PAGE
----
Florida Paving The Way For Companies To Test Autonomous Vehicle Tech

Florida Paving The Way For Companies To Test Autonomous Vehicle Tech

Florida has firmly placed itself in the driver’s seat of the self-driving wave as more and more companies flock to the Sunshine State to test autonomous vehicle tech.

One of the major reasons Fortune 500s and startups alike are heading to Florida is because of eased-up regulations.

Back in June, Gov. Ron DeSantis signed House Bill 311 into law. The legislation paved the way for autonomous vehicles to be on the road without a safety driver present.

Orlando Economic Partnership CEO Tim Giuliani told CNBC that a bill like HB 311 “sends a signal that Florida is willing to continue to change its regulatory environment to adapt to new technologies.”

State Sen. Jeff Brandes, who co-sponsored HB 311, believes easing restrictions, in addition to the wonderful weather and level landscape, will have companies continuing to move their testing operations to Florida.

“It’s the third-largest state, it’s a state with no snow, it’s relatively flat, we have a strong public-university system, so Florida checks a lot of boxes,” he said. “Florida offers a diverse marketplace, and areas like Miami are really challenging. If you can test there, you develop some street cred.”

Starsky Robotics, the first to successfully test an unmanned truck on a public road, is one of those companies making the move from heavily regulated California to Florida.

During a test run a month ago, one of Starsky’s driverless big rigs hit a record-setting 55 mph on a closed stretch Lee Roy Selmon Expressway near Tampa.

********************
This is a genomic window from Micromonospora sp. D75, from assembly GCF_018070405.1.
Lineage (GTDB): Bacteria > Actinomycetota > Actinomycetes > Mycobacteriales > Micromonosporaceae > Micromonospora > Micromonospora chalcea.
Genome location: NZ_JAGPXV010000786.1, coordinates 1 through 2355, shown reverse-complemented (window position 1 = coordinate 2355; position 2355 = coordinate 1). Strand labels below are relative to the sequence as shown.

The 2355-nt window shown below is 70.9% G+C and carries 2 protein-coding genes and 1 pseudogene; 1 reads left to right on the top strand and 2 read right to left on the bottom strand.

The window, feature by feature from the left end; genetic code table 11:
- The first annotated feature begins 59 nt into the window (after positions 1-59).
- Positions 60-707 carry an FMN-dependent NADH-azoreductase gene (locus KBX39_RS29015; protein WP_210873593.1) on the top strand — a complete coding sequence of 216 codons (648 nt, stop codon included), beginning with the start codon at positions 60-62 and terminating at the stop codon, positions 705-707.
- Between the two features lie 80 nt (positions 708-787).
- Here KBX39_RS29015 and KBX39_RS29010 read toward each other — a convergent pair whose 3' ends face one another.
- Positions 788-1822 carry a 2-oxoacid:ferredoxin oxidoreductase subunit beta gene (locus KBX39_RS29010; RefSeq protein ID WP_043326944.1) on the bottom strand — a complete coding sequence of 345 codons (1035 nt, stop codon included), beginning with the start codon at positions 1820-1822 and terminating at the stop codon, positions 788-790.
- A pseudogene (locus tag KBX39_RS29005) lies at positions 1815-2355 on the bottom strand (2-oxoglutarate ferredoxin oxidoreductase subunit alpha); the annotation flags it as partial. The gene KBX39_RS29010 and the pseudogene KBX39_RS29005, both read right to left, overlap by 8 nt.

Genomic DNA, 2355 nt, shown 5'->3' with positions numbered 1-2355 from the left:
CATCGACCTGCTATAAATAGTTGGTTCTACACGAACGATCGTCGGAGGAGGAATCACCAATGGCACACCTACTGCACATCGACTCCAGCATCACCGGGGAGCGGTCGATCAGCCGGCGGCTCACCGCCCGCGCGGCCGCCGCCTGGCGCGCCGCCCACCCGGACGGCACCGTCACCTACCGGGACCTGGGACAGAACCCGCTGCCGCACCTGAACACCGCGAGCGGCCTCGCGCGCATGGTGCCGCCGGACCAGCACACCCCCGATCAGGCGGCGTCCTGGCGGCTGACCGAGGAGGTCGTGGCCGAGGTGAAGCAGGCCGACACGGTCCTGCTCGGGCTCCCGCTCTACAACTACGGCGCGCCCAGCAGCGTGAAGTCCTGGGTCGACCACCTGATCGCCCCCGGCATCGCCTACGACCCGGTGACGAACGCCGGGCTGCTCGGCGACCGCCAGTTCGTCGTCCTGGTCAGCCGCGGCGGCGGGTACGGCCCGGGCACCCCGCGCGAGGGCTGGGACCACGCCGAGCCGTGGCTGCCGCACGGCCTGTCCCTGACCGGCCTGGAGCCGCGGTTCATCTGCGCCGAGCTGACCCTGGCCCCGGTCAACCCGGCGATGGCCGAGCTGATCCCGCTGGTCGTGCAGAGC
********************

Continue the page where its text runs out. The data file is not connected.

The Starsky 18-wheelers use a hybrid system where remote drivers handle the first and last mile of the trip while the self-driving system takes over for the majority of the haul.

“At Starsky, we are taking a distinctly unique approach to automation and safety. We aren’t building fully autonomous trucks designed to operate without any human intervention or relying exclusively on computers to make every driving decision,” Stefan Seltz-Axmacher, the founder and CEO of Starsky Robotics, explained to VentureBeat . “We know that today humans are better at navigating many of the nuances of driving than even the most advanced computer systems, which is why we use remote drivers to help our trucks at their most contextually complex junctures.”

Argo AI, the Pittsburgh startup backed by Ford, has been testing self-driving delivery services in Miami and Miami Beach since 2018.

Impressed with Argo AI’s success, Volkswagen teamed up with Ford to work on self-driving and electric cars, with the German automaker committing a total of $2.6 billion.

“While Ford and Volkswagen remain independent and fiercely competitive in the marketplace, teaming up and working with Argo AI on this important technology allows us to deliver unmatched capability, scale and geographic reach,” Ford President and CEO Jim Hackett said. “Unlocking the synergies across a range of areas allows us to showcase the power of our global alliance in this era of smart vehicles for a smart world.”

In addition to the Argo AI investment and Volkswagen collaboration, Ford is working with Velodyne , a Silicon Valley firm creating LIDAR sensors that guide driverless cars, to reach its 2021 goal of building an autonomous vehicle without a steering wheel or pedals .

For the companies that aren’t ready to test their tech on public roads, the SunTrax self-driving vehicle testing site will soon be up and running.

“Companies from around the world are looking at it,” Central Florida Development Council President and CEO Sean Malott told Business Observer Florida . “It is a critical selection for us.”

Located off I-4 between Orlando and Tampa, the $42 million facility has an oval track that’s 2.25 miles long and five lanes wide, offering enough space for all sorts of autonomous vehicles.

Once completed, the plan is for another $90 million to be pumped into the facility to convert the infield into a simulated urban streetscape.

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